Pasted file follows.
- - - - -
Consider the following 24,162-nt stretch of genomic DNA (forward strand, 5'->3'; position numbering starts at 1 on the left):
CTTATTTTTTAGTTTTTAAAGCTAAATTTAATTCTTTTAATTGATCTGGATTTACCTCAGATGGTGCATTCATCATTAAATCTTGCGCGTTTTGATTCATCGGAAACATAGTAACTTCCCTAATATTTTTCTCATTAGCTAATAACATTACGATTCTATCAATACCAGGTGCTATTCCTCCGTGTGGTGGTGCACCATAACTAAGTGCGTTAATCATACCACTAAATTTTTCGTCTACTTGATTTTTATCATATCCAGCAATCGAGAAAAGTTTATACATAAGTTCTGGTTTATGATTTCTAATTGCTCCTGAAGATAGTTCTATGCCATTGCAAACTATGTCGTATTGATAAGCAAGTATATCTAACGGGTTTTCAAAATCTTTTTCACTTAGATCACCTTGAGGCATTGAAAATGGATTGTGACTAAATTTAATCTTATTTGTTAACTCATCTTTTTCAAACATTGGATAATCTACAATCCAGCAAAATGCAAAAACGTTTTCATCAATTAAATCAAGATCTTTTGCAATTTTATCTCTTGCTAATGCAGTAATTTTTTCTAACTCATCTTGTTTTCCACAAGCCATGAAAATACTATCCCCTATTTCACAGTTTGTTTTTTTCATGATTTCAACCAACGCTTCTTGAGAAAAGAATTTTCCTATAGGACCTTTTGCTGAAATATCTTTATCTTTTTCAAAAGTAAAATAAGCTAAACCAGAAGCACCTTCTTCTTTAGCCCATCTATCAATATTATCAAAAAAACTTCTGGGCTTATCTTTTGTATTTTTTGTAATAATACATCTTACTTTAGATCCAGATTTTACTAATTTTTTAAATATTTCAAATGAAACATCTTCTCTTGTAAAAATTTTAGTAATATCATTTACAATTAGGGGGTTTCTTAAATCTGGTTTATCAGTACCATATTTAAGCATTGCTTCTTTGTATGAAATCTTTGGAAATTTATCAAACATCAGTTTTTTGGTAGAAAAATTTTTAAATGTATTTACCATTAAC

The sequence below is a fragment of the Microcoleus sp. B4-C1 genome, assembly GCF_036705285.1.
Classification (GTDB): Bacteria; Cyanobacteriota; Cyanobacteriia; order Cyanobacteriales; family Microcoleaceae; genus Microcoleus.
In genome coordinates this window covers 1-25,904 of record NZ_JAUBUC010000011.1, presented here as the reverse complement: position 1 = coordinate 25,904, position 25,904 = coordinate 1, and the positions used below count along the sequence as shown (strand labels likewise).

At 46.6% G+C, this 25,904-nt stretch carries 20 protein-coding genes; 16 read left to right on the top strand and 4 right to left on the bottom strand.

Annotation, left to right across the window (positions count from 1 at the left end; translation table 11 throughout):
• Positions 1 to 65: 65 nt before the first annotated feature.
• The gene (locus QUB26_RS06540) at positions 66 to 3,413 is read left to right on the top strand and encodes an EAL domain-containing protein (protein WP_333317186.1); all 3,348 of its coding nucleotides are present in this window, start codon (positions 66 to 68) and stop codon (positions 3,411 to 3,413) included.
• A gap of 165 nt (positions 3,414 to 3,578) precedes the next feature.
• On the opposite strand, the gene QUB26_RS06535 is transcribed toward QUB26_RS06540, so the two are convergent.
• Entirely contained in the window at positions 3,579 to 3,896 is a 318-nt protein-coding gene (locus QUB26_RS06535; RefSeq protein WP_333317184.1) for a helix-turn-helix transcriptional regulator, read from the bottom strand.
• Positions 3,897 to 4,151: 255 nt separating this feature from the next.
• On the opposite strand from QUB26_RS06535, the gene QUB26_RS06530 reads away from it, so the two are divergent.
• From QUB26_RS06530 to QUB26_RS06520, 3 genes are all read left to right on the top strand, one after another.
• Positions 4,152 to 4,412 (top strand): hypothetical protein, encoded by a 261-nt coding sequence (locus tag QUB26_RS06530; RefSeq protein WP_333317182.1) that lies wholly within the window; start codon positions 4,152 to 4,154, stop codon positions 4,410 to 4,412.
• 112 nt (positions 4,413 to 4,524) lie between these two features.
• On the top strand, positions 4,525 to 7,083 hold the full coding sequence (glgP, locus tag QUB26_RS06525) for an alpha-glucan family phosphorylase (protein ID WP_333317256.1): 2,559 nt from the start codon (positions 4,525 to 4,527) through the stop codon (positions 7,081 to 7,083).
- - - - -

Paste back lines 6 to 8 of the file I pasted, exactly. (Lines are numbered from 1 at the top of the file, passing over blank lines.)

At 46.6% G+C, this 25,904-nt stretch carries 20 protein-coding genes; 16 read left to right on the top strand and 4 right to left on the bottom strand.

Annotation, left to right across the window (positions count from 1 at the left end; translation table 11 throughout):
• Positions 1 to 65: 65 nt before the first annotated feature.